“We record opposite trends in to those in other areas. As the economy is growing and people’s incomes are increasing, the overall level of shadow economy in Lithuania is on the decline and this year accounts for about a quarter of the gross domestic product,” LFMI Vice President Vytautas Žukauskas sad at a news conference on Thursday.
“Shadow activity in the alcohol market, on the contrary, has picked up,” he said.
The LFMI estimates that the share of shadow activity in the strong beverage market rose to 24 percent this year, from 22 percent in 2015. By comparison, the share of shadow activity in the whole economy fell to 24 percent, from 26 percent two years ago.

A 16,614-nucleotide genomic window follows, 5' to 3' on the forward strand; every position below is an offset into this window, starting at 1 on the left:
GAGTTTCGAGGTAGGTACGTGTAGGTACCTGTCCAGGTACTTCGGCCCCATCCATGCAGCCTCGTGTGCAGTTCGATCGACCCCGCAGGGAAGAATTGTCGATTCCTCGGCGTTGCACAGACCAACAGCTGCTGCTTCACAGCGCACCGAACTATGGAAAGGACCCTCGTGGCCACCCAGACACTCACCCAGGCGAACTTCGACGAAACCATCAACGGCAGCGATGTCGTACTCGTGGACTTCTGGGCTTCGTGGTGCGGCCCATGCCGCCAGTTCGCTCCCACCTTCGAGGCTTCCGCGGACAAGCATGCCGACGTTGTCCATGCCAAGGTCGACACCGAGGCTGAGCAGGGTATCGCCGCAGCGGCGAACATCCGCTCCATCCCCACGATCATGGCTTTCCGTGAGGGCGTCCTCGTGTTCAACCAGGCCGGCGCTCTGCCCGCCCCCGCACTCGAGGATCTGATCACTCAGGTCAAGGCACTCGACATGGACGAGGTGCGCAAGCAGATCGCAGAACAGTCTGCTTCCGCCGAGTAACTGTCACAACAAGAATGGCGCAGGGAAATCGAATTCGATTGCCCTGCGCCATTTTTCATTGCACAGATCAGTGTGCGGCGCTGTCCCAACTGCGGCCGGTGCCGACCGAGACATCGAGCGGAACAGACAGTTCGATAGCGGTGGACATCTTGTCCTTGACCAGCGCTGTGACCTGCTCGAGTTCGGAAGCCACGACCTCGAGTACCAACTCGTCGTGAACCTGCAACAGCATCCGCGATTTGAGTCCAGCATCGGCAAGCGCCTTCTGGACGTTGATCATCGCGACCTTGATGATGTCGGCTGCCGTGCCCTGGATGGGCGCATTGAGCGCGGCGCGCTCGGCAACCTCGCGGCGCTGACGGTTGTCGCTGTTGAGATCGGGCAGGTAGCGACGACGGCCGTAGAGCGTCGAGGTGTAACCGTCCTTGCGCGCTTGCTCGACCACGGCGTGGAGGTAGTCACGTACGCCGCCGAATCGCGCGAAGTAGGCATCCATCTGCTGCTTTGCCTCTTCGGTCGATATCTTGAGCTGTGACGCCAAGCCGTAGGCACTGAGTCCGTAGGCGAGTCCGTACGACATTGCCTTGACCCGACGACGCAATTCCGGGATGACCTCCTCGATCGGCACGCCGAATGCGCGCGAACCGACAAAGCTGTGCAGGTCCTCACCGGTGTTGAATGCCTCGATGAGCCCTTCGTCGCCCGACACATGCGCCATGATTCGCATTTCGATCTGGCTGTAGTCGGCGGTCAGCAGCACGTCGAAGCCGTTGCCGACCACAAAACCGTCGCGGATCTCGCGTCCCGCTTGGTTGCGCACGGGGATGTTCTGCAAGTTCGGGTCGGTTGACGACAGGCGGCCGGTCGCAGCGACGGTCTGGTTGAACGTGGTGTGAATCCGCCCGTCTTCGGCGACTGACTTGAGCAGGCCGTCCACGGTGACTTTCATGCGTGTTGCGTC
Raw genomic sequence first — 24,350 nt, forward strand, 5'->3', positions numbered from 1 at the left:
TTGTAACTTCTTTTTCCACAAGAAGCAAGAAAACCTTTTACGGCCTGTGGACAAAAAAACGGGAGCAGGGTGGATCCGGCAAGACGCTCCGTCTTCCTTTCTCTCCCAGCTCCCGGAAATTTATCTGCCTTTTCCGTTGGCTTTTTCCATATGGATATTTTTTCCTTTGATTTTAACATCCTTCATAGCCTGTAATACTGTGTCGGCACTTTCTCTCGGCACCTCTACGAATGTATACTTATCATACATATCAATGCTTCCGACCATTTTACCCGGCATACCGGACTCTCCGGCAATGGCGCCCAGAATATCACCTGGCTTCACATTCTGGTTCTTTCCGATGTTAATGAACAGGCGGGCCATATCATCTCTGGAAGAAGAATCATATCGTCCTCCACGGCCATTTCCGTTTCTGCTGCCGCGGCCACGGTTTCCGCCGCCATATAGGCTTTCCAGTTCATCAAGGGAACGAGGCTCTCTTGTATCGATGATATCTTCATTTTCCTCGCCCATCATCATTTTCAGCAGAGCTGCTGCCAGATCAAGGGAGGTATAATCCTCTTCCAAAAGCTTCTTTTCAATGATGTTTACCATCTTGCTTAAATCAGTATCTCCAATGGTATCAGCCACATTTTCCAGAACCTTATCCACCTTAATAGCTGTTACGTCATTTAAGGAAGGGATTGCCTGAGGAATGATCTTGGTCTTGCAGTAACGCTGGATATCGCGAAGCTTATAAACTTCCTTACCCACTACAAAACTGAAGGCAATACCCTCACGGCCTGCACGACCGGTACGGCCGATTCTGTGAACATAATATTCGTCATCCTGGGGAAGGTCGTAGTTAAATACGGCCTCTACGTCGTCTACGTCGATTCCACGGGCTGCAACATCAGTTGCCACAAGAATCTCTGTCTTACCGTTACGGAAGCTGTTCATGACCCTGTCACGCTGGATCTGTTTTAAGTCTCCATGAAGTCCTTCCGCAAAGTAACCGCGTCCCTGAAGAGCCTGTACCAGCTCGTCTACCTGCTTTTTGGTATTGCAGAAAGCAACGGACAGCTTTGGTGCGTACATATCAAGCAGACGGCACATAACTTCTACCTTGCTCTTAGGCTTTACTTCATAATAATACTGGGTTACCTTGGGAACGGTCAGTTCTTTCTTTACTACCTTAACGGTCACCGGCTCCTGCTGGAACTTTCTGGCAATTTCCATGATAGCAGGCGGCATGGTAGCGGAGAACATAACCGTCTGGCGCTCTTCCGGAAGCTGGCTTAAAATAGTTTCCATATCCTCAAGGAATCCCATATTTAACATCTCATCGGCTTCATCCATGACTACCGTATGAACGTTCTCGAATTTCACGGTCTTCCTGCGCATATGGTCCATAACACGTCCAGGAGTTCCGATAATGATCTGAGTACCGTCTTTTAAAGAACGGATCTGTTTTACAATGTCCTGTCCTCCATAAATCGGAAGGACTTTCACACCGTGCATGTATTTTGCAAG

“When legal alcohol becomes more expensive, people look for alternatives. One of them is (to buy drinks) in the shadow (market) and the other is to buy them legally in neighbouring countries,” Žukauskas said.
“Forecasts have proved to be correct: following a sharp tax hike in Lithuania, an increasing number of people buy legal alcohol and thus pay taxes in neighbouring countries,” he added.